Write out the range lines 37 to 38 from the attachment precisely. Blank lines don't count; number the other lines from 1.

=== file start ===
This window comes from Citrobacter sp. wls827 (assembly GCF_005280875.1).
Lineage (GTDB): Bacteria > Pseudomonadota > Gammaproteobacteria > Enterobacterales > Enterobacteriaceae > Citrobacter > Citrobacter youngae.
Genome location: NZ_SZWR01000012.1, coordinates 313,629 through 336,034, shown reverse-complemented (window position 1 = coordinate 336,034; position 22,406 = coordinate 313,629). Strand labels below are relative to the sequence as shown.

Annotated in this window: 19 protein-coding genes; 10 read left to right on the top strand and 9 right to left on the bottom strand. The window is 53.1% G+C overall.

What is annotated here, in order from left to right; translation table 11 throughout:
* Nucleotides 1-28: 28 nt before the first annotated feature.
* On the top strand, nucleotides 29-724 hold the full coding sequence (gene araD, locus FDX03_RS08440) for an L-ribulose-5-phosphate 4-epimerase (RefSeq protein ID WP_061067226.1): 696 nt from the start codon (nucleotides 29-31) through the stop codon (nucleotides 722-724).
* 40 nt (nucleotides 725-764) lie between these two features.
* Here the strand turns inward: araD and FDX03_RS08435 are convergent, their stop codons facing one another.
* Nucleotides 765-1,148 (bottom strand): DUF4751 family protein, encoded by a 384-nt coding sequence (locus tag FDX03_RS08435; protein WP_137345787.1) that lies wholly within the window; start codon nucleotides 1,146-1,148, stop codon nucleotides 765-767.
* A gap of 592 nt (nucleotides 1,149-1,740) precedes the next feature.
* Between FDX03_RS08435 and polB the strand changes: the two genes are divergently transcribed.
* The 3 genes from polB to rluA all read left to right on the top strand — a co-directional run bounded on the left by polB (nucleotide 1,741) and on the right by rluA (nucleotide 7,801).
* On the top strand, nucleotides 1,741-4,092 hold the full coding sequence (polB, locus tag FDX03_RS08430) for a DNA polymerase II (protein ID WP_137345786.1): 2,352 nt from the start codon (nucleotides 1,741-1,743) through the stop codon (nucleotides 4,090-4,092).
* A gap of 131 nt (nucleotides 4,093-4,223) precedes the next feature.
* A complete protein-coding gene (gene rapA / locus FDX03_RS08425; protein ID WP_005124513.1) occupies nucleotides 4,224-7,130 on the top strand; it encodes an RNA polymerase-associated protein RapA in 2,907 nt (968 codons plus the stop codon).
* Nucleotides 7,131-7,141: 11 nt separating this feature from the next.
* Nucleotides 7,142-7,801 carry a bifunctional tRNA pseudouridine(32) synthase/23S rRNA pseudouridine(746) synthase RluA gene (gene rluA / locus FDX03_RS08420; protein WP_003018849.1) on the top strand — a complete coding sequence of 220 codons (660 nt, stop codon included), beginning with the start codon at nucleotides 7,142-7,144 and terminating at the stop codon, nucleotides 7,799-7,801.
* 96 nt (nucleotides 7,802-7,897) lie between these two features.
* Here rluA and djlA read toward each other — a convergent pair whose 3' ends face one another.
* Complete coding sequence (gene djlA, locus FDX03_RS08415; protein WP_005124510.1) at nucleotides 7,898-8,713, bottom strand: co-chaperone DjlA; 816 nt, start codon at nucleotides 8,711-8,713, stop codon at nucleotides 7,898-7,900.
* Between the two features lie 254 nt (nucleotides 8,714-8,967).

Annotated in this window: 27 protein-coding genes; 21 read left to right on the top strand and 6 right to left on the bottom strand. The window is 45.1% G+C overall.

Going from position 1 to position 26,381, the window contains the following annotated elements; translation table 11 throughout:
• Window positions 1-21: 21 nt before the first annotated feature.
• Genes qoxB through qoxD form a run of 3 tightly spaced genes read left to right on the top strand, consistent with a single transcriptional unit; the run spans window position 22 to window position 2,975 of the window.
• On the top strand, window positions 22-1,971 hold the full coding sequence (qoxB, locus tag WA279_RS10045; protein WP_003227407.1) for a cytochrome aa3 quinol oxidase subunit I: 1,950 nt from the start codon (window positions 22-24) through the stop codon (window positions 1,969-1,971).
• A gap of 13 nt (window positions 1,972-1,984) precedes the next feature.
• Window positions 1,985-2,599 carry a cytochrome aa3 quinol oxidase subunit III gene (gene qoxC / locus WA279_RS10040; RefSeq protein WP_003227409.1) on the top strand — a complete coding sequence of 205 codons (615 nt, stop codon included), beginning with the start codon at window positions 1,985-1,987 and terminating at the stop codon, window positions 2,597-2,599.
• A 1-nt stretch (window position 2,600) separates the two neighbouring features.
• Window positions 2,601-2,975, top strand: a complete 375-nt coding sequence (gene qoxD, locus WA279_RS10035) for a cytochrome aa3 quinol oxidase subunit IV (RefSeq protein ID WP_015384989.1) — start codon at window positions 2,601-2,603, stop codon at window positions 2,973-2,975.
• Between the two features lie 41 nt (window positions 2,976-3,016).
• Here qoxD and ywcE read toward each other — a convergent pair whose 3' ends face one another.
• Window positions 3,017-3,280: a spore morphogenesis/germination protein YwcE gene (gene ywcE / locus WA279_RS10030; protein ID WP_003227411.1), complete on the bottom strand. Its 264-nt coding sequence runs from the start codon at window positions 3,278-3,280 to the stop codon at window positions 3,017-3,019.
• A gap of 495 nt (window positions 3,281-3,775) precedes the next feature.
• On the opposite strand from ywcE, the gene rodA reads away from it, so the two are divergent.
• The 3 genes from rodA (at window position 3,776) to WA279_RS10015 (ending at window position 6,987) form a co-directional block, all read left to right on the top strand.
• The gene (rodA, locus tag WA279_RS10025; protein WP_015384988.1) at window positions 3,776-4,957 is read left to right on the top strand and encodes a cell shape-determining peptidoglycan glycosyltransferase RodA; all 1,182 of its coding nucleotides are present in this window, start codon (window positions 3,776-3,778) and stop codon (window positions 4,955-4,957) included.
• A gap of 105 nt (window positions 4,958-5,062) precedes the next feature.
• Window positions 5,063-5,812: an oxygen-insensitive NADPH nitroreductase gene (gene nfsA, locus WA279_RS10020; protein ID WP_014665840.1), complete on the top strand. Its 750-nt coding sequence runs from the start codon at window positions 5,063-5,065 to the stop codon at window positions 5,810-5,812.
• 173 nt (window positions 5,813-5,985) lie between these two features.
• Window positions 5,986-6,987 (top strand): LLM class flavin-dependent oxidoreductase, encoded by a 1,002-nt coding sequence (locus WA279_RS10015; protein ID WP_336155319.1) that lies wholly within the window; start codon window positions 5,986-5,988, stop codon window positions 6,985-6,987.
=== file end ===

• The 3 genes from rodA (at window position 3,776) to WA279_RS10015 (ending at window position 6,987) form a co-directional block, all read left to right on the top strand.
• The gene (rodA, locus tag WA279_RS10025; protein WP_015384988.1) at window positions 3,776-4,957 is read left to right on the top strand and encodes a cell shape-determining peptidoglycan glycosyltransferase RodA; all 1,182 of its coding nucleotides are present in this window, start codon (window positions 3,776-3,778) and stop codon (window positions 4,955-4,957) included.